The very first picture from Curiosity on the Martian surface turned the internet upside-down because of an object that looked like an odd formation of some sort. However, the image was just a thumbnail, or a smaller sized image of the original to give viewers a glimpse of the original image, and the resolution was not very good due to the thumbnail's small size.
Because time was critical due to the pass of Mars Odyssey overhead relaying the telemetry and data before it went out of range of the rover, the smaller thumbnails were programmed to be relayed back to Earth, and only 2 thumbnail-sized images were transmitted before Mars Odyssey went beyond Curiosity's new Martian horizon.
However, later in the day when more images were sent from the rover's Hazcam, the formation disappeared. Almost instantly the internet was abuzz with hypothetical ideas as to what the phenomenon was, from dust cover debris to UFO's.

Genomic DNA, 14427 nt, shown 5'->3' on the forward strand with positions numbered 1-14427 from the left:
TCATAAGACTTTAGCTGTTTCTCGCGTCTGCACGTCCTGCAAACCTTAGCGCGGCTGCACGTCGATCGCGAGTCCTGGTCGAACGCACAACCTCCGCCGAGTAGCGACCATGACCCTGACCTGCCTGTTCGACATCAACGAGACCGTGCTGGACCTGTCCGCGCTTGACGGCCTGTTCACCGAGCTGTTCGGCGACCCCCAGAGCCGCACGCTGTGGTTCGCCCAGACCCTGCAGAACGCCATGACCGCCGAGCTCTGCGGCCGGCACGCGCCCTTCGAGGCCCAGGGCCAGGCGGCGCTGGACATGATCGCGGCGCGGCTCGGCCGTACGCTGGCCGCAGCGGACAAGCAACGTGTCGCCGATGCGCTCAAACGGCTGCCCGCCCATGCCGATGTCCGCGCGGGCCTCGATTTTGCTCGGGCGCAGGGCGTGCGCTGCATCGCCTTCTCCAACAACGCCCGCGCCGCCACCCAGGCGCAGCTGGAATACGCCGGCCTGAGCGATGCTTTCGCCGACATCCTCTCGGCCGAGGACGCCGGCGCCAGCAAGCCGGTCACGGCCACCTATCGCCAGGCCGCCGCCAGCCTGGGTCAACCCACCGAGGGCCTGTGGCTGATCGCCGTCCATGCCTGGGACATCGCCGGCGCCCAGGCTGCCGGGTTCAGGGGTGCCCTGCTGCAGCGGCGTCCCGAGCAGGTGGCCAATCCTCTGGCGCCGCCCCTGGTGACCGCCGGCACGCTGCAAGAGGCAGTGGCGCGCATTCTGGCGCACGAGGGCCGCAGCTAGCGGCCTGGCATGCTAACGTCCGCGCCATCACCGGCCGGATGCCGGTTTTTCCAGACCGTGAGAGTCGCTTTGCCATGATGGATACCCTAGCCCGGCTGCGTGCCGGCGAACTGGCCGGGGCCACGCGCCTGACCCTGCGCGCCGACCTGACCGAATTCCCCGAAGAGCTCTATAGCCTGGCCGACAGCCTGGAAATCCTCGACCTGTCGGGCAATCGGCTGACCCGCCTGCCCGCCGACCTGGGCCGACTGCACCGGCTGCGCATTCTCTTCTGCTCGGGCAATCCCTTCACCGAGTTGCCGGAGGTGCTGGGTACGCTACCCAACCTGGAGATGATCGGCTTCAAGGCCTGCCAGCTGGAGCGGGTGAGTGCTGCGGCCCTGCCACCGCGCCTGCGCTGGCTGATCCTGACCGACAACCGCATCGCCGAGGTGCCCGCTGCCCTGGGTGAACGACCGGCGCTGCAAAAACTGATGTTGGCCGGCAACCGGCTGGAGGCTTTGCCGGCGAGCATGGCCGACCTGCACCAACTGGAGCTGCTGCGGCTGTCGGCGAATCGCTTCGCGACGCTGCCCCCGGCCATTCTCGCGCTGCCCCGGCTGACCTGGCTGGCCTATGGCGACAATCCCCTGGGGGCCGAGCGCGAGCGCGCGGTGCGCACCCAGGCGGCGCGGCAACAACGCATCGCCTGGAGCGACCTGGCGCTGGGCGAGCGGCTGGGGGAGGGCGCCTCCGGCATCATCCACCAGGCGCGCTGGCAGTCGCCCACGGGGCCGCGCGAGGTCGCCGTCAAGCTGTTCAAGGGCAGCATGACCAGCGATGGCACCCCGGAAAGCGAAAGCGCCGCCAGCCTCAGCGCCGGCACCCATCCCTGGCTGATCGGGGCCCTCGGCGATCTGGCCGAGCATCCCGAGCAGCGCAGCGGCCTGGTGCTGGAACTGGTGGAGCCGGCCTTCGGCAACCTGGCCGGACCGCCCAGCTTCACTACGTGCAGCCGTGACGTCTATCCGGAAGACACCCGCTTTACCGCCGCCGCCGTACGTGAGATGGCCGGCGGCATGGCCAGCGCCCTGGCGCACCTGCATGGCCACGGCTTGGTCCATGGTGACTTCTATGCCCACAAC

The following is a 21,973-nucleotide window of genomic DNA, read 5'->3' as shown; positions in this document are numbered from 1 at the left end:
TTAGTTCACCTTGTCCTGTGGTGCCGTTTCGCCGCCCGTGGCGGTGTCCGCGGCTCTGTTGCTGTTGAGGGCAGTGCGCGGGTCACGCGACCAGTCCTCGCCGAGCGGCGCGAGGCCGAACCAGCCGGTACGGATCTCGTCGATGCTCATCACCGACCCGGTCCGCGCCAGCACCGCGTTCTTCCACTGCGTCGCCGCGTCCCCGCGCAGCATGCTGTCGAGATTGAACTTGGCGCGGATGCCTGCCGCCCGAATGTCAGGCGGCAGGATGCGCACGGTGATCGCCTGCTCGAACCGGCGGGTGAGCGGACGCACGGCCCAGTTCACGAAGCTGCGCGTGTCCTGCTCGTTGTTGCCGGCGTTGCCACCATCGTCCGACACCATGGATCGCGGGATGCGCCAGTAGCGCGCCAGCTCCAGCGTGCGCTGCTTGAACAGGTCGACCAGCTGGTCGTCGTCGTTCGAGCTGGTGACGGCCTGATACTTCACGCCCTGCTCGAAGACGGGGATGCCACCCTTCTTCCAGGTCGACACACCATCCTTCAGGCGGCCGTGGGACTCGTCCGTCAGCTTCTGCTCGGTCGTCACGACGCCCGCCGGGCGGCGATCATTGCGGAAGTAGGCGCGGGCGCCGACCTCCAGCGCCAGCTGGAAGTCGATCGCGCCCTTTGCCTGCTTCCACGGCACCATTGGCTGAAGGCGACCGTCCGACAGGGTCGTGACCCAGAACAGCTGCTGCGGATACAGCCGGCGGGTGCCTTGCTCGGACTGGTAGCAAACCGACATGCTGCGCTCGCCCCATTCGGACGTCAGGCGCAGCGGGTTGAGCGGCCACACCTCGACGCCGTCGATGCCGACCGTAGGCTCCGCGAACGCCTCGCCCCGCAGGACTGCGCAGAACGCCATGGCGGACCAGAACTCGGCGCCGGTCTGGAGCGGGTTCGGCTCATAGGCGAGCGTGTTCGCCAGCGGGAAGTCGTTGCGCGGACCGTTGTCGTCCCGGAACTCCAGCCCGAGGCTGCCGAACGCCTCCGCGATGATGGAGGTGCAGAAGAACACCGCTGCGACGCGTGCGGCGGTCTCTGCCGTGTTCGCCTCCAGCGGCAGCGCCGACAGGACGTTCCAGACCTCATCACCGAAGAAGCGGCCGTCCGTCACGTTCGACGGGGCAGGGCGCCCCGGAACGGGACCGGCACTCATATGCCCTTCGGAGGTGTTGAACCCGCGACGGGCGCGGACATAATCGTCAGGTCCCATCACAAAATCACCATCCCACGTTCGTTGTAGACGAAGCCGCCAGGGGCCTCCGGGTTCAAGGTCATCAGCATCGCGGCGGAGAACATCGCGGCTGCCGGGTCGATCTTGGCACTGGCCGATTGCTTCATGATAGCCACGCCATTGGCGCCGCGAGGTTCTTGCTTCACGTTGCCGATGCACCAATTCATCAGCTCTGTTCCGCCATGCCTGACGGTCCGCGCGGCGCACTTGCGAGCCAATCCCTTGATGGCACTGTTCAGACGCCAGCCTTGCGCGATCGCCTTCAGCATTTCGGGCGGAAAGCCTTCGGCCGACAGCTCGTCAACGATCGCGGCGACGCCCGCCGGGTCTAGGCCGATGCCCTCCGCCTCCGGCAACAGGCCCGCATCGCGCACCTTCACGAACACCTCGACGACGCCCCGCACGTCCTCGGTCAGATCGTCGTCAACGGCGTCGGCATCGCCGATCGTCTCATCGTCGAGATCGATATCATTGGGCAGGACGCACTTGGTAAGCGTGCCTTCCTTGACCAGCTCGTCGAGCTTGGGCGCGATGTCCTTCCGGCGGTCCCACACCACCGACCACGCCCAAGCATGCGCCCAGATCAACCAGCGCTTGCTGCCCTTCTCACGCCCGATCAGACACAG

The leading theory, however, may be even cooler than E.T.
It is suspected that the object was a dust cloud caused by the crash-landing of the rover's "sky-crane" stage moments after dropping Curiosity onto the ground, and intentionally flying away to prevent it from colliding with the rover. It is believed that, as Curiosity was getting used to its new home and was snapping pictures through its Hazcams, it caught the sky crane slamming into the ground some 2000 feet away!
Once the higher-resolution image was downloaded to Earth, the image resembled more of a mushroom cloud and the direction of the camera coincided with where the sky-crane crashed according to images sent back from the orbiting Mars Reconnaissance Orbiter.
Now the big question is, will Curiosity take a detour to the site to see what the dust cloud might have uncovered?